Vibration

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NIOSH Powertools Database – Noise & Vibration

nioshlogoNIOSH has developed an online database of sound levels and vibration forces for various power tools typically used in the occupational setting. Developed by NIOSH researchers, the database provides information for over 120 power tools from manufactures such as Black & Decker, Mikita and Dewalt. According to NIOSH, “The database is particularly helpful in determining the ‘real-world’ noise level of power tools as they are used on the job.”

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For each tool, the database contains a Summary Sheet of results from both “loaded” and “unloaded” testing phases (click HERE for an example). Additionally, the database provides recordings of the noise levels for each of the power tools.

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Vibration Frequencies and Physiological Responses – NIOSH

jack-hammer“Speaking on April 19 at the Experimental Biology 2009 meeting in New Orleans, Dr. Kristine Krajnak, a team leader in the Engineering and Control Technologies Branch of the Health Effects Laboratory Division of NIOSH in Morgantown, West Virginia, describes results from the first study to directly link the different physical responses of tissue that occur with exposure to different vibration frequencies with biological mechanisms underlying the development of vascular dysfunction. Her presentation is part of the scientific program of The American Physiological Society.

The study, along with results of other studies conducted by NIOSH, supports the importance of reducing job-related exposure to vibration. Ongoing research is evaluating the effectiveness of anti-vibration devices, such as anti-vibration gloves and tools.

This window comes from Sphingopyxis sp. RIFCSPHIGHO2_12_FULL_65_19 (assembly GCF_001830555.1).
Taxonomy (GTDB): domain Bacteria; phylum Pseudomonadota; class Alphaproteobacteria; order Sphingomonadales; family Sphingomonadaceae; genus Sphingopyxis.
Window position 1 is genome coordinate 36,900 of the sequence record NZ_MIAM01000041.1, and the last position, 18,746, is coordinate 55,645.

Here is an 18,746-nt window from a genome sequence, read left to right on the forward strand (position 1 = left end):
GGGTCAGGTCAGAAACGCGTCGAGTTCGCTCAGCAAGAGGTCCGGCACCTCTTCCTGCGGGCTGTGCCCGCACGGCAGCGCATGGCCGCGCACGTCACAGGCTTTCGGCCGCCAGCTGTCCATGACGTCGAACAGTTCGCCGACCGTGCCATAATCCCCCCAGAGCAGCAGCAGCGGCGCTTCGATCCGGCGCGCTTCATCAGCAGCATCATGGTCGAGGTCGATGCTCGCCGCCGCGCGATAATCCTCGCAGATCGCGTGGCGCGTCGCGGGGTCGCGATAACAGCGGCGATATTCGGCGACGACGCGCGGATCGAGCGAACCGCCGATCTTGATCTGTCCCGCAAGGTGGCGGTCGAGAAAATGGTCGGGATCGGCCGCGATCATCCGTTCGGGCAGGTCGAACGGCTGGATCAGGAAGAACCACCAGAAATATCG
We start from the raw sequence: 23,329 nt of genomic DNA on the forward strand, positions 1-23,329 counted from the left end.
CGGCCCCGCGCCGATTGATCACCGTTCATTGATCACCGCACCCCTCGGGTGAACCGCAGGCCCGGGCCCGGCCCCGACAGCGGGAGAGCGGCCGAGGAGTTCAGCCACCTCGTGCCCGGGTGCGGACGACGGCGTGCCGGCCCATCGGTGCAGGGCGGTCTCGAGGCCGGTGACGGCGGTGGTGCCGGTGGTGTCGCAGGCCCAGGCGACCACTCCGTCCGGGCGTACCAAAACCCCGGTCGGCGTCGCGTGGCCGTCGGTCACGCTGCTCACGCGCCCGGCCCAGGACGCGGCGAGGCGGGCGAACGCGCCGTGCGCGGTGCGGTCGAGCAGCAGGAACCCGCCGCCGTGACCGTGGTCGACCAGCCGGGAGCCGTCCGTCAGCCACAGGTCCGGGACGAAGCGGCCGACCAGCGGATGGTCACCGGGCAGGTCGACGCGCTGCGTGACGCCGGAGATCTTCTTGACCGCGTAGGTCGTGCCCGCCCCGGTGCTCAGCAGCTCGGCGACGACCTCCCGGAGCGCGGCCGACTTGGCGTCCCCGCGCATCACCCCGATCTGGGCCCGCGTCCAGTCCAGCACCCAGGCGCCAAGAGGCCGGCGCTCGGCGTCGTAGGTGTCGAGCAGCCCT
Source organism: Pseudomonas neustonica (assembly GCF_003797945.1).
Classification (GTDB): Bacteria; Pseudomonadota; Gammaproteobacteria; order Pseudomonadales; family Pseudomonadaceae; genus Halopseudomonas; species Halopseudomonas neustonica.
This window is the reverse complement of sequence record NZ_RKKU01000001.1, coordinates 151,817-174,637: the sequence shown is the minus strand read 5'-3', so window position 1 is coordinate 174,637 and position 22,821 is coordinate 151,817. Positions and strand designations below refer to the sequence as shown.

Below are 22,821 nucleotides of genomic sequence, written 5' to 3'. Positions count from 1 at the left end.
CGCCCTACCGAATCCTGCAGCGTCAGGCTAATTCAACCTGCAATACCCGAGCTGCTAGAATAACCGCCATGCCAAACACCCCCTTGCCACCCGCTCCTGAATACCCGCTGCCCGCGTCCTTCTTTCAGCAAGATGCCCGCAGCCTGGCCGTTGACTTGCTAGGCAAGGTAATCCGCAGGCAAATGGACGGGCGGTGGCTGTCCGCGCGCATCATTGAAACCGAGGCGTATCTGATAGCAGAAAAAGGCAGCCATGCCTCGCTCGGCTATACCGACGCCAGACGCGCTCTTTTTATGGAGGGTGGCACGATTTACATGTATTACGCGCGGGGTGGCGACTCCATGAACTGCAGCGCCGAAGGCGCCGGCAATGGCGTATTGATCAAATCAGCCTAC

Higher frequency vibrations produced by an electric sander (greater than 100 Hz) are smoother than the slower vibrations of an electric hand drill (approximately 63 Hz) and therefore are less likely to cause users discomfort.

Don’t let that fool you into not using protective devices that can reduce your exposure to vibration, she says. The new research study conducted at the National Institute for Occupational Safety and Health (NIOSH) suggests that exposure to high and low frequencies cause different physiological responses, but both may affect the risk of developing vibration-induced peripheral vascular dysfunction.

Of the 1.1 to 1.5 million U.S. workers exposed to hand transmitted vibration on a fairly regular basis, approximately half eventually develop some disorder such as Vibration White Finger, in which a single finger or sometimes the entire hand turns white and numb when exposed to the cold, due to restricted blood flow.

Workers also may experience reductions in tactile sensitivity, grip strength, and/or manual dexterity. Earlier studies have shown that risk goes up with frequency and duration of exposure, although NIOSH studies are underway to determine why certain people appear more susceptible to shorter exposure durations.

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